Scientists Test New Ongoing Treatment For Parkinson’s Disease


Scientists test new ongoing treatment for Parkinson’s disease. Researchers behind an experimental treatment for Parkinson’s disease believe that the approach could be a breakthrough therapeutic strategy for neurological conditions. The treatment uses an innovative mechanism: administering the drug directly into the brain through implanted ports.

In a series of ongoing clinical trials, specialists have started investigating the new new treatment for Parkinson’s disease. The initial trial was conducted by a group of scientists from different institutions across the United Kingdom and Canada, the University of British Columbia in Vancouver, Canada and the University of Bristol and Cardiff University in the U.K.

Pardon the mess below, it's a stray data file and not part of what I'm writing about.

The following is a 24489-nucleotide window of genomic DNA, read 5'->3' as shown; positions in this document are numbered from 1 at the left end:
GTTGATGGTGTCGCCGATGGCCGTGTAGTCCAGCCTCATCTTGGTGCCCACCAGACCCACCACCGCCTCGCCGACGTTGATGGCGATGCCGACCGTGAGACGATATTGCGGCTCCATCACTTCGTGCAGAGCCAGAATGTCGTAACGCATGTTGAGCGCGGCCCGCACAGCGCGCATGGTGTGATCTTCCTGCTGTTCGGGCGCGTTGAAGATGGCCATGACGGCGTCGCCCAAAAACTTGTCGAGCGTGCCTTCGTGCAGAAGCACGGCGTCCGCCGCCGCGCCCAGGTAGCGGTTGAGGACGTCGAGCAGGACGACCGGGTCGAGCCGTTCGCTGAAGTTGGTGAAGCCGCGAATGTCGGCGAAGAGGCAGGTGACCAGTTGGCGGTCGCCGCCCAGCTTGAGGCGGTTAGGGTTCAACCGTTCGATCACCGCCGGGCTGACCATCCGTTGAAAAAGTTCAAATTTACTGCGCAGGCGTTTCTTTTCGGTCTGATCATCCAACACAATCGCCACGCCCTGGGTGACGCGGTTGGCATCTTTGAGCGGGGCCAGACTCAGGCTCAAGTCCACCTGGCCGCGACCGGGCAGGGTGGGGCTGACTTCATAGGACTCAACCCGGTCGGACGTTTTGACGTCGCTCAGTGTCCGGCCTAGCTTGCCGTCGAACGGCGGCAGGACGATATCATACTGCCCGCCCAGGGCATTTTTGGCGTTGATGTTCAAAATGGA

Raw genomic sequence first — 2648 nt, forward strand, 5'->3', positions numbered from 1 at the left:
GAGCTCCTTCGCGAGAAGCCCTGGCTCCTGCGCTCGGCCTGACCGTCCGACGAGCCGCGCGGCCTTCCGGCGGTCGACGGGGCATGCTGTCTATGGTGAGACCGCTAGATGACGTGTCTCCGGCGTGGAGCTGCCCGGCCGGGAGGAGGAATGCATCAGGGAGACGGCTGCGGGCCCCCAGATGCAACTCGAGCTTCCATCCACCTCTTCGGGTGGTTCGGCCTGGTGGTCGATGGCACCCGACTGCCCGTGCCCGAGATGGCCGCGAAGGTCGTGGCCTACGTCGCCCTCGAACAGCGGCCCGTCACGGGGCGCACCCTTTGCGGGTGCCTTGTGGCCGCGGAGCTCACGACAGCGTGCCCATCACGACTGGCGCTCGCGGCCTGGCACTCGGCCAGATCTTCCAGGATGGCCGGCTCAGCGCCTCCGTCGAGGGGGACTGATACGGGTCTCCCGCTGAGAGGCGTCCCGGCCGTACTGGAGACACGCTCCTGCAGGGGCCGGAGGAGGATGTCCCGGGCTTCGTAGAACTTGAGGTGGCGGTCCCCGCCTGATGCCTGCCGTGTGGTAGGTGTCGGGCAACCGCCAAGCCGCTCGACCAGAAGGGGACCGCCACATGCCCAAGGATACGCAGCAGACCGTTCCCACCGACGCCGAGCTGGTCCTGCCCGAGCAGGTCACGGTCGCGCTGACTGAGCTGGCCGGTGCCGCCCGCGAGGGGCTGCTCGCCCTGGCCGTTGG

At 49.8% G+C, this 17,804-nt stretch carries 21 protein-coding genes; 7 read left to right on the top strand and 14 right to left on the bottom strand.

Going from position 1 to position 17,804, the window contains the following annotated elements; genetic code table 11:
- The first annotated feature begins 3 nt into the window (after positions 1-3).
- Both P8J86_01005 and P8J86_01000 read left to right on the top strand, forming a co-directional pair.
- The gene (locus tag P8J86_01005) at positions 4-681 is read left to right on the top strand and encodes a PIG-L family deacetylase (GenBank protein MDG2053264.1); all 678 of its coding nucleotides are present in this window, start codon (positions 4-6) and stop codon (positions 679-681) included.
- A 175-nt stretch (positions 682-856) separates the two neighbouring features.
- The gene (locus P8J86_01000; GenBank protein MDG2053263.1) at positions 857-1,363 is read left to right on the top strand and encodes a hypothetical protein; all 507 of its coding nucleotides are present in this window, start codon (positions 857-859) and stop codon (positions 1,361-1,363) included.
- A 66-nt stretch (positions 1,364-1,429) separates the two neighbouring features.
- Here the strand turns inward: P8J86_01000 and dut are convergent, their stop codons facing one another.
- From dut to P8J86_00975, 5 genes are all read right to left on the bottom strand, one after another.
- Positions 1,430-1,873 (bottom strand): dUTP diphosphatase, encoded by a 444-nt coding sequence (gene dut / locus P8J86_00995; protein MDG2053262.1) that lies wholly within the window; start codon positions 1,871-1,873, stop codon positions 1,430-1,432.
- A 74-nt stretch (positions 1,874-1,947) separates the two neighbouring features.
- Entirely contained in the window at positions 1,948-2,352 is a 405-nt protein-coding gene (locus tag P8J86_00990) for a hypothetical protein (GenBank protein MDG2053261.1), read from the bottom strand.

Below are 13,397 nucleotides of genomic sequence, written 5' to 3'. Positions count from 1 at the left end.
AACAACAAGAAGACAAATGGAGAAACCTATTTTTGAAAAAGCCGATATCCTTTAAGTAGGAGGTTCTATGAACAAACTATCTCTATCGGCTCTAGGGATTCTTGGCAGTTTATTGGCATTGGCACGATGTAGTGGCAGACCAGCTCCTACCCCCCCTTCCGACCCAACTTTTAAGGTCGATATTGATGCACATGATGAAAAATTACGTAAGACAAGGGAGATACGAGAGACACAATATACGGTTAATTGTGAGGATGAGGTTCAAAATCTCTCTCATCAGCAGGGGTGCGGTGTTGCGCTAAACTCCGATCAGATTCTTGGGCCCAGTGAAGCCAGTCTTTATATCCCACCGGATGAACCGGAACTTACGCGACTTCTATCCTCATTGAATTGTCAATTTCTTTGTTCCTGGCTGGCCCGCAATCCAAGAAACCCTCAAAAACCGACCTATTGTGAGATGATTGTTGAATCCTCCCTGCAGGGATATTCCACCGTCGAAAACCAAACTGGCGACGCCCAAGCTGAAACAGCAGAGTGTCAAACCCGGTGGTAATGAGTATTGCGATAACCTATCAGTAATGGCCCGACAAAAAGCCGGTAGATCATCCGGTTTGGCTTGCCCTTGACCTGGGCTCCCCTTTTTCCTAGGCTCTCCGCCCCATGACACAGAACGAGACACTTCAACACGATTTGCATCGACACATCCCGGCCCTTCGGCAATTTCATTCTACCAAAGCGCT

The scientists aimed to restore brain cells in people who had diagnosed with Parkinson’s disease. By increasing the levels of neurotrophic factor (GDNF) derived by glial cell line, the team tried to reinstate brain cells. GDNF is form of protein that backs neuronal health.

The researchers explains their study which now appears in the Journal of Parkinson’s Disease. They used a novel approach using a port.

The participants involved in this research agreed to have a port implanted into their skills. With this method, the researchers wanted to restore the drug straight into their brains. The team then found that the participants who had received the GDNF treatment reported an overall improvement in the brain region called putamen. The area contains dopamine-producing cells.

“The spatial and relative magnitude of the improvement in the brain scans is beyond anything seen previously in trials of surgically delivered growth-factor treatments for Parkinson’s,” notes study’s principal investigator Alan Whone.